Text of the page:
David returned to his office after the staff meeting and started working on his notes for lecture. At this university, he would still be responsible for teaching one class even though he was dean of arts and sciences. He didn't mind at all as he enjoyed teaching at this level. He would be responsible for one senior level course in his specialty. He looked at his roster; he only had five students enrolled. At least he'd be able to remember all their names. At PPTH Academic, his class sizes had been so large there was no way he could keep up with all of his students. Of course he had been relegated to teaching entry level chemistry where the enrollment was higher. The further up in level, the classes were the fewer students enrolled. He'd been a department head, but he'd had to leave the upper level classes to those with more seniority and tenure as his dean had insisted. David hoped the politics didn't play as large a role here. So far he hadn't gotten that impression.
His admin knocked on the door, "Dr. James, I just signed for a package for your wife."
"My wife?" David asked.
"That's what it says," she said handing it over.
Sure enough the package was addressed to Susan James % David James, PhD at Westland University. David set it on his desk without opening it, "I'll take it home this afternoon. Oh Diane, I almost forgot; would you please make copies of those three physics proposals I'm debating about? I'd like to take them home tonight as well."
"Sure," Diane replied and walked out of his office. David returned to his lecture notes.
The doctor was listening to the bowel sounds of the little girl, "The diarrhea hasn't subsided at all?"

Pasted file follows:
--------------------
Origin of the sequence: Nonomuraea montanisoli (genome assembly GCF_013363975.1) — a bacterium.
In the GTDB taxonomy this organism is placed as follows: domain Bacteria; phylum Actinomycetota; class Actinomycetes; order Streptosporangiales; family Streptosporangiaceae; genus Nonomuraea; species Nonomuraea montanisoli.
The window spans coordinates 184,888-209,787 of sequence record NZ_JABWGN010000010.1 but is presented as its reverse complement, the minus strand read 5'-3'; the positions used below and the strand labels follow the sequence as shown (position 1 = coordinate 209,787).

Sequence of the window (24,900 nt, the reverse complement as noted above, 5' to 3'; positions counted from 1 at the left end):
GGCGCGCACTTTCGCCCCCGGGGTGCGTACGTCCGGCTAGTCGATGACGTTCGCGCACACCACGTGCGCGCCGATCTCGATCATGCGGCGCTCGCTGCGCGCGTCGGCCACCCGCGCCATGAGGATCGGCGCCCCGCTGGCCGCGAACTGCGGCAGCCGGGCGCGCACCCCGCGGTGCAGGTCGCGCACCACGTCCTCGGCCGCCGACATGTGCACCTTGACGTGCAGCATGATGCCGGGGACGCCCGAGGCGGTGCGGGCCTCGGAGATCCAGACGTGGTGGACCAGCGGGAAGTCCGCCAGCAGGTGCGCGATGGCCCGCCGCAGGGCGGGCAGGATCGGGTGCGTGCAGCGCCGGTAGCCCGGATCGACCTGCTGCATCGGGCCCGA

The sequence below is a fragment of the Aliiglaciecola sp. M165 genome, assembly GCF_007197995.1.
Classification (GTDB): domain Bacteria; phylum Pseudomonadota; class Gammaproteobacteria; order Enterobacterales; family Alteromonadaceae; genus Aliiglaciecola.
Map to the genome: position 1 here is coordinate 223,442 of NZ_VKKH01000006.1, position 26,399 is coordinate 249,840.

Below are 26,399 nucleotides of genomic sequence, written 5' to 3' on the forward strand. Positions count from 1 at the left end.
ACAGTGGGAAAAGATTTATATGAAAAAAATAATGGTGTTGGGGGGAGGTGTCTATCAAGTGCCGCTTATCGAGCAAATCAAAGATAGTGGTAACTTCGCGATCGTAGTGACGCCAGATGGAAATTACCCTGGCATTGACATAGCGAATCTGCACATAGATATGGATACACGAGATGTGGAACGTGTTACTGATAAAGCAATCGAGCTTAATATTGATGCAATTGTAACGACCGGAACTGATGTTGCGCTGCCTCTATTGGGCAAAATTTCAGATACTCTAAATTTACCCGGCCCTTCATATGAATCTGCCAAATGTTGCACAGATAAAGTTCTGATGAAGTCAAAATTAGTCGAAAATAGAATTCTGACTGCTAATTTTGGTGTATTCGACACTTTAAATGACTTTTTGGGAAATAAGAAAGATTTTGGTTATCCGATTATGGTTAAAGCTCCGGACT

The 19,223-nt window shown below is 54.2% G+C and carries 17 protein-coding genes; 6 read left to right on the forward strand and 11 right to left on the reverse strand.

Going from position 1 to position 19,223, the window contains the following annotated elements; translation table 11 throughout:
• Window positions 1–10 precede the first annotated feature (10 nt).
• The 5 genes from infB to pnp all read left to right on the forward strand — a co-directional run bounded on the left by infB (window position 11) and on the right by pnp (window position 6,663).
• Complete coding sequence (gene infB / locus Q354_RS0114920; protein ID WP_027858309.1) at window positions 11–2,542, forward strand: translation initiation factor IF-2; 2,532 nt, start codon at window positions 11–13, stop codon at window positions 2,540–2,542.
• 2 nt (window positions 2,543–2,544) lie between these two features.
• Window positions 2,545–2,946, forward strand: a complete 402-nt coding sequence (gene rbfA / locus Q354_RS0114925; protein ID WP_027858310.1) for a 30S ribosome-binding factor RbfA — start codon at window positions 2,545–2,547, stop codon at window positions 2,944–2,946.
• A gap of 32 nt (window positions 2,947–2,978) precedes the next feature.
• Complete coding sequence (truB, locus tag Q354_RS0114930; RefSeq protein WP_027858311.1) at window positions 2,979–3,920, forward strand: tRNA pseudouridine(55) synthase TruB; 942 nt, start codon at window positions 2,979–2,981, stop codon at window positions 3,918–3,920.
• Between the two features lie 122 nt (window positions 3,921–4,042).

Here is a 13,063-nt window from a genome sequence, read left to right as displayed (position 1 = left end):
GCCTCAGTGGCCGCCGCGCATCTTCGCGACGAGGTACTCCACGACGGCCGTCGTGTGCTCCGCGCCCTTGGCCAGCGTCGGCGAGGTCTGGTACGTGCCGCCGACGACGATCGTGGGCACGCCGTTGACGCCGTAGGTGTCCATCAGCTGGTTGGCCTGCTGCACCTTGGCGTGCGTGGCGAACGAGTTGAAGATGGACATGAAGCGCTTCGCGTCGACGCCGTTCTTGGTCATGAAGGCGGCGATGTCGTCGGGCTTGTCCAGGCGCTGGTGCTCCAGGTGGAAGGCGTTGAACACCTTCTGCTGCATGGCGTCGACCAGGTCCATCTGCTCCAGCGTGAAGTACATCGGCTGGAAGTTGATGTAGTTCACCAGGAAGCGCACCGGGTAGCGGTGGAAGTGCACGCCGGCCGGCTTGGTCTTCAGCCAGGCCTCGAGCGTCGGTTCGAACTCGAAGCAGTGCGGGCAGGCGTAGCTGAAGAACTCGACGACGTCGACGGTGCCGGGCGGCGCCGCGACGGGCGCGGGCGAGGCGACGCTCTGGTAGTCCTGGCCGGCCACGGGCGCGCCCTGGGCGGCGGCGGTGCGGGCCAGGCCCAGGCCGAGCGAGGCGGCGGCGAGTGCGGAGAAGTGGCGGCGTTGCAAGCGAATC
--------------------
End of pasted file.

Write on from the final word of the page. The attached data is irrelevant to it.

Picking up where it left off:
"No," the mother replied. "I've started putting her back in diapers to keep from messing up all her clothes."
He looked at the patient's records left behind by the previous physician. Most of the ailments were fairly typical, ear infections, bronchitis, refusing to eat, but what was interesting was that she had been having issues with diarrhea since she was weaned. "What is she eating? Does she eat balanced meals?" the doctor asked. "How much sugar does she eat?"
"I'm not really sure," the mother said. "I'm so busy with the that the older two pretty much fend for themselves."
The doctor stared incomprehensibly at the mother, "Who would know what she is eating?" he asked.
"Her sister probably," the mother said.
"And, how old is her sister?" he asked.
"Five," the mother said.
"So, you have a five year old and a three year old taking care of themselves, while you take care of the baby," he confirmed.
"He takes a lot of attention being retarded and all," she said.
"Retarded," he repeated amazed that she was so blunt in her description. "Have you thought about getting a nanny?" he asked.